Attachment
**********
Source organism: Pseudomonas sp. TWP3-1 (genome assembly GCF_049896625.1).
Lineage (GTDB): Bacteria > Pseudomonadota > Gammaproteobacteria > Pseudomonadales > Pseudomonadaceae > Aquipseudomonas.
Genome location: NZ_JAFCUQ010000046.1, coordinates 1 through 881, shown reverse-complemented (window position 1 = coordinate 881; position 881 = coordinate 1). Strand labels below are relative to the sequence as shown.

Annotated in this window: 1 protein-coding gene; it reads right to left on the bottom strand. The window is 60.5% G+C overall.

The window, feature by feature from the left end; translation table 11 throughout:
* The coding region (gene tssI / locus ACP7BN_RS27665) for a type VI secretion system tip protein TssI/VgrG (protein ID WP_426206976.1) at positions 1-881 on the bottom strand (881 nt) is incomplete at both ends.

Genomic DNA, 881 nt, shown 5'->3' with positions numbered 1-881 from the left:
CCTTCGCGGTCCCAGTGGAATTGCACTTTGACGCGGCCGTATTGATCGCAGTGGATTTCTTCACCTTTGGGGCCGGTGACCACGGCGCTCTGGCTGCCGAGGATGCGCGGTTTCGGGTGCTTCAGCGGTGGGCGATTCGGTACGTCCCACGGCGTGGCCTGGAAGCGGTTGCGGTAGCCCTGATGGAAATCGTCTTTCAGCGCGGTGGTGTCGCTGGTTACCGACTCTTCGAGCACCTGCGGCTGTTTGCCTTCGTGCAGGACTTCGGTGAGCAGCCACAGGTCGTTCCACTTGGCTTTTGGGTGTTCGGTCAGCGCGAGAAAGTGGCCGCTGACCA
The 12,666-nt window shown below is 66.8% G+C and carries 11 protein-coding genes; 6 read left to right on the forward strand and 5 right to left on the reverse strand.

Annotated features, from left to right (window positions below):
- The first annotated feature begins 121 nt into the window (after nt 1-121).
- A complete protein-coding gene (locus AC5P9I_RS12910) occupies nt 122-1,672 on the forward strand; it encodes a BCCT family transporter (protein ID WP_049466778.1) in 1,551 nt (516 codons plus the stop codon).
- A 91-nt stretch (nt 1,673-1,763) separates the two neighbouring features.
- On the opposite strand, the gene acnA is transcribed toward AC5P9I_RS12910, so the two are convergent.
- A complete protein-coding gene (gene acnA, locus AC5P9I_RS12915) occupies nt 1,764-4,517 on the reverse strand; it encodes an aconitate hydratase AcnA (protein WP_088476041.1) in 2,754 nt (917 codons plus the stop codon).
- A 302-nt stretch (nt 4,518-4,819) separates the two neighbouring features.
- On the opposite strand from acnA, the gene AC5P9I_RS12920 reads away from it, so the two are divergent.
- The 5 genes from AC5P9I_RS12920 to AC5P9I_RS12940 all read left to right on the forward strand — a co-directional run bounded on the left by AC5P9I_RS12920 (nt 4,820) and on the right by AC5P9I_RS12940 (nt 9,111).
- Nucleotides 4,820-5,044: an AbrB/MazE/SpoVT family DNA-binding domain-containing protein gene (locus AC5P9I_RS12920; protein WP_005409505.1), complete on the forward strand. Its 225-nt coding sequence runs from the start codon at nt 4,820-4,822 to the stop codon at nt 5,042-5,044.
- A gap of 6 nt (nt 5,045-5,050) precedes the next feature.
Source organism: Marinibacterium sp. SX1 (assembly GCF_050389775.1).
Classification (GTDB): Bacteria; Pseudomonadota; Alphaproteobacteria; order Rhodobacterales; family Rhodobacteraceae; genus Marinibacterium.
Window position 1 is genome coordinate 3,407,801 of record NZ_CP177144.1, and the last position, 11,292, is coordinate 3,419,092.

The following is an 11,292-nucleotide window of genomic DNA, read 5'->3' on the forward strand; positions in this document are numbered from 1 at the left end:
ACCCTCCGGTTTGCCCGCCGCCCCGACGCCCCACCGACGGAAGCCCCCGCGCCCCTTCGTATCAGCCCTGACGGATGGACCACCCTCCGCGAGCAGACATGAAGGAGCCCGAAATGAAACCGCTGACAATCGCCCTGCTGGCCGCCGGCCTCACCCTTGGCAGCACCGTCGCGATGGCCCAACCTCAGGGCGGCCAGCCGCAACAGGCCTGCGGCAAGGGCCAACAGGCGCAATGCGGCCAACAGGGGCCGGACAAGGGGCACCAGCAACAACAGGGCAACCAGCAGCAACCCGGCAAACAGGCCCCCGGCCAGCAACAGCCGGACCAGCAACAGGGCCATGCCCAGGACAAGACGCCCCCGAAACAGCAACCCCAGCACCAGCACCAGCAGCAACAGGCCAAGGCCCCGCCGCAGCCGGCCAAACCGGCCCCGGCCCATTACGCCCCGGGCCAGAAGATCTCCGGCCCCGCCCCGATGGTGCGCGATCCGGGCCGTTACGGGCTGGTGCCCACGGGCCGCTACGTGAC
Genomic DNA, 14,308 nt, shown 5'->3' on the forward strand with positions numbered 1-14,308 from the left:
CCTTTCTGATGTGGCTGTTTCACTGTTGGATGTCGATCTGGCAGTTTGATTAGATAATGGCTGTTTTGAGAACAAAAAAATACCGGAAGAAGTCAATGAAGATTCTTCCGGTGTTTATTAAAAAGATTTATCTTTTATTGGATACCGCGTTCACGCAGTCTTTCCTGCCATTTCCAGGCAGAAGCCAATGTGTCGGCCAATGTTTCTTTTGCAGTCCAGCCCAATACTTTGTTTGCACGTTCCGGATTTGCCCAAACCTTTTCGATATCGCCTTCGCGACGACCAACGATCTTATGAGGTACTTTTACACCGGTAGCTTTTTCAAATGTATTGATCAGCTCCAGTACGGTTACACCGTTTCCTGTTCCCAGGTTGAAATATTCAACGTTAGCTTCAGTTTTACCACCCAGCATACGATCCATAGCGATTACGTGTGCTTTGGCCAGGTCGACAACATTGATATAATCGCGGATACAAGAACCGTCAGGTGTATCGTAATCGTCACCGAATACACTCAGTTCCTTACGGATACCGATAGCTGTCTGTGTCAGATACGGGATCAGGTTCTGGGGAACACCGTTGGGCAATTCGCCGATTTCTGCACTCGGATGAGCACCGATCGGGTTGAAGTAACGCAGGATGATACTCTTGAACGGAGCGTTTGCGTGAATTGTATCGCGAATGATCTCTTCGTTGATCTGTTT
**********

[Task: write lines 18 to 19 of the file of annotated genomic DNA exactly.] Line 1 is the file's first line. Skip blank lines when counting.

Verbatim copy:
- The 5 genes from AC5P9I_RS12920 to AC5P9I_RS12940 all read left to right on the forward strand — a co-directional run bounded on the left by AC5P9I_RS12920 (nt 4,820) and on the right by AC5P9I_RS12940 (nt 9,111).
- Nucleotides 4,820-5,044: an AbrB/MazE/SpoVT family DNA-binding domain-containing protein gene (locus AC5P9I_RS12920; protein WP_005409505.1), complete on the forward strand. Its 225-nt coding sequence runs from the start codon at nt 4,820-4,822 to the stop codon at nt 5,042-5,044.